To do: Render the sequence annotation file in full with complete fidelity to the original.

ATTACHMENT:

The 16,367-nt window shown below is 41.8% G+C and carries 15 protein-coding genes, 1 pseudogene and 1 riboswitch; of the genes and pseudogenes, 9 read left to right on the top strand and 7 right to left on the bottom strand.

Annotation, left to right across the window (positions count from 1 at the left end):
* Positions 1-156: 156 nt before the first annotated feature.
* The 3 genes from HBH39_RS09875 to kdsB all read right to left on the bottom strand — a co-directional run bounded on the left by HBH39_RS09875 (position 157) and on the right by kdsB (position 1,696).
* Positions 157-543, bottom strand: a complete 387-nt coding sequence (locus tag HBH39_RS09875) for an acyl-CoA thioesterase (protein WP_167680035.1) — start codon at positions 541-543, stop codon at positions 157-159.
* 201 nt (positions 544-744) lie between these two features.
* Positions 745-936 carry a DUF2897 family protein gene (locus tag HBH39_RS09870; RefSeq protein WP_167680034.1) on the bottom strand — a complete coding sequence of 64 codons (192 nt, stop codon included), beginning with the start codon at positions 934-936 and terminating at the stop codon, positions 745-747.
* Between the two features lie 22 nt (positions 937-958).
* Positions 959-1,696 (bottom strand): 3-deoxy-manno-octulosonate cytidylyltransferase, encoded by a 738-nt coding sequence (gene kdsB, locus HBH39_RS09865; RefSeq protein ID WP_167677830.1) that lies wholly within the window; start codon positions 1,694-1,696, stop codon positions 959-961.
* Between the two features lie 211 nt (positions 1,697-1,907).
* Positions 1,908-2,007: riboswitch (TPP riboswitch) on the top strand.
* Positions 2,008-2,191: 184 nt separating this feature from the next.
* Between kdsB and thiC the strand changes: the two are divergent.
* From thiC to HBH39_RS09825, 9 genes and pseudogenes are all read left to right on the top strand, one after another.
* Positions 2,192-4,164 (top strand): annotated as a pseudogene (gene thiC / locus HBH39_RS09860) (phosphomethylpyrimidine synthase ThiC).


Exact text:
The 16,367-nt window shown below is 41.8% G+C and carries 15 protein-coding genes, 1 pseudogene and 1 riboswitch; of the genes and pseudogenes, 9 read left to right on the top strand and 7 right to left on the bottom strand.

Annotation, left to right across the window (positions count from 1 at the left end):
* Positions 1-156: 156 nt before the first annotated feature.
* The 3 genes from HBH39_RS09875 to kdsB all read right to left on the bottom strand — a co-directional run bounded on the left by HBH39_RS09875 (position 157) and on the right by kdsB (position 1,696).
* Positions 157-543, bottom strand: a complete 387-nt coding sequence (locus tag HBH39_RS09875) for an acyl-CoA thioesterase (protein WP_167680035.1) — start codon at positions 541-543, stop codon at positions 157-159.
* 201 nt (positions 544-744) lie between these two features.
* Positions 745-936 carry a DUF2897 family protein gene (locus tag HBH39_RS09870; RefSeq protein WP_167680034.1) on the bottom strand — a complete coding sequence of 64 codons (192 nt, stop codon included), beginning with the start codon at positions 934-936 and terminating at the stop codon, positions 745-747.
* Between the two features lie 22 nt (positions 937-958).
* Positions 959-1,696 (bottom strand): 3-deoxy-manno-octulosonate cytidylyltransferase, encoded by a 738-nt coding sequence (gene kdsB, locus HBH39_RS09865; RefSeq protein ID WP_167677830.1) that lies wholly within the window; start codon positions 1,694-1,696, stop codon positions 959-961.
* Between the two features lie 211 nt (positions 1,697-1,907).
* Positions 1,908-2,007: riboswitch (TPP riboswitch) on the top strand.
* Positions 2,008-2,191: 184 nt separating this feature from the next.
* Between kdsB and thiC the strand changes: the two are divergent.
* From thiC to HBH39_RS09825, 9 genes and pseudogenes are all read left to right on the top strand, one after another.
* Positions 2,192-4,164 (top strand): annotated as a pseudogene (gene thiC / locus HBH39_RS09860) (phosphomethylpyrimidine synthase ThiC).